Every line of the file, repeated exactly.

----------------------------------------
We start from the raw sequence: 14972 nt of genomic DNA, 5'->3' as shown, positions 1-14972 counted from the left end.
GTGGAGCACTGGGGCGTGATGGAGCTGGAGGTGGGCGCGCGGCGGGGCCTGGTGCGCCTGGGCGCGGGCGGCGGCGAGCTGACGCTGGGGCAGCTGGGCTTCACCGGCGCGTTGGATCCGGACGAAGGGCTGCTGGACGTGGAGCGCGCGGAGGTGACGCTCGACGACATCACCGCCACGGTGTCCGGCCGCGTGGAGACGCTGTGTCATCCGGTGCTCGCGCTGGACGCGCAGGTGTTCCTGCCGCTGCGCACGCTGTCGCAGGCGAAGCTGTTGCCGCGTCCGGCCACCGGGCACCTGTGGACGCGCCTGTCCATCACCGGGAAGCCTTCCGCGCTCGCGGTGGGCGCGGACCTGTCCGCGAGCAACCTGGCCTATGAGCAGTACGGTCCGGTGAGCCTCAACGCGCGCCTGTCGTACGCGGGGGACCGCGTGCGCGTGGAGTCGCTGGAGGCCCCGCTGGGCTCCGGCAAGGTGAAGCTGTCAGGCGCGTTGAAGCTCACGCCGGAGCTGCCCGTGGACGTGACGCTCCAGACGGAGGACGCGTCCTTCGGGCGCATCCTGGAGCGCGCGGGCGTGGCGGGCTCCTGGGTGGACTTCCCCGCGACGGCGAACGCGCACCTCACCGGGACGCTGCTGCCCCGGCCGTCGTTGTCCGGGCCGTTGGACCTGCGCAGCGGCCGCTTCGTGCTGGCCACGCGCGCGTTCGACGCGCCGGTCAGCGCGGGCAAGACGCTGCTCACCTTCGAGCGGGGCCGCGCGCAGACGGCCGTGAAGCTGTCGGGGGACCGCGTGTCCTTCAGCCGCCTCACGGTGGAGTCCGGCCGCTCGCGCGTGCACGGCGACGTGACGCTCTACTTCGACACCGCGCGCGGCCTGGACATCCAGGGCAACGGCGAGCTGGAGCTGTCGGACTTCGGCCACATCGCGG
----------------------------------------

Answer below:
We start from the raw sequence: 14972 nt of genomic DNA, 5'->3' as shown, positions 1-14972 counted from the left end.
GTGGAGCACTGGGGCGTGATGGAGCTGGAGGTGGGCGCGCGGCGGGGCCTGGTGCGCCTGGGCGCGGGCGGCGGCGAGCTGACGCTGGGGCAGCTGGGCTTCACCGGCGCGTTGGATCCGGACGAAGGGCTGCTGGACGTGGAGCGCGCGGAGGTGACGCTCGACGACATCACCGCCACGGTGTCCGGCCGCGTGGAGACGCTGTGTCATCCGGTGCTCGCGCTGGACGCGCAGGTGTTCCTGCCGCTGCGCACGCTGTCGCAGGCGAAGCTGTTGCCGCGTCCGGCCACCGGGCACCTGTGGACGCGCCTGTCCATCACCGGGAAGCCTTCCGCGCTCGCGGTGGGCGCGGACCTGTCCGCGAGCAACCTGGCCTATGAGCAGTACGGTCCGGTGAGCCTCAACGCGCGCCTGTCGTACGCGGGGGACCGCGTGCGCGTGGAGTCGCTGGAGGCCCCGCTGGGCTCCGGCAAGGTGAAGCTGTCAGGCGCGTTGAAGCTCACGCCGGAGCTGCCCGTGGACGTGACGCTCCAGACGGAGGACGCGTCCTTCGGGCGCATCCTGGAGCGCGCGGGCGTGGCGGGCTCCTGGGTGGACTTCCCCGCGACGGCGAACGCGCACCTCACCGGGACGCTGCTGCCCCGGCCGTCGTTGTCCGGGCCGTTGGACCTGCGCAGCGGCCGCTTCGTGCTGGCCACGCGCGCGTTCGACGCGCCGGTCAGCGCGGGCAAGACGCTGCTCACCTTCGAGCGGGGCCGCGCGCAGACGGCCGTGAAGCTGTCGGGGGACCGCGTGTCCTTCAGCCGCCTCACGGTGGAGTCCGGCCGCTCGCGCGTGCACGGCGACGTGACGCTCTACTTCGACACCGCGCGCGGCCTGGACATCCAGGGCAACGGCGAGCTGGAGCTGTCGGACTTCGGCCACATCGCGG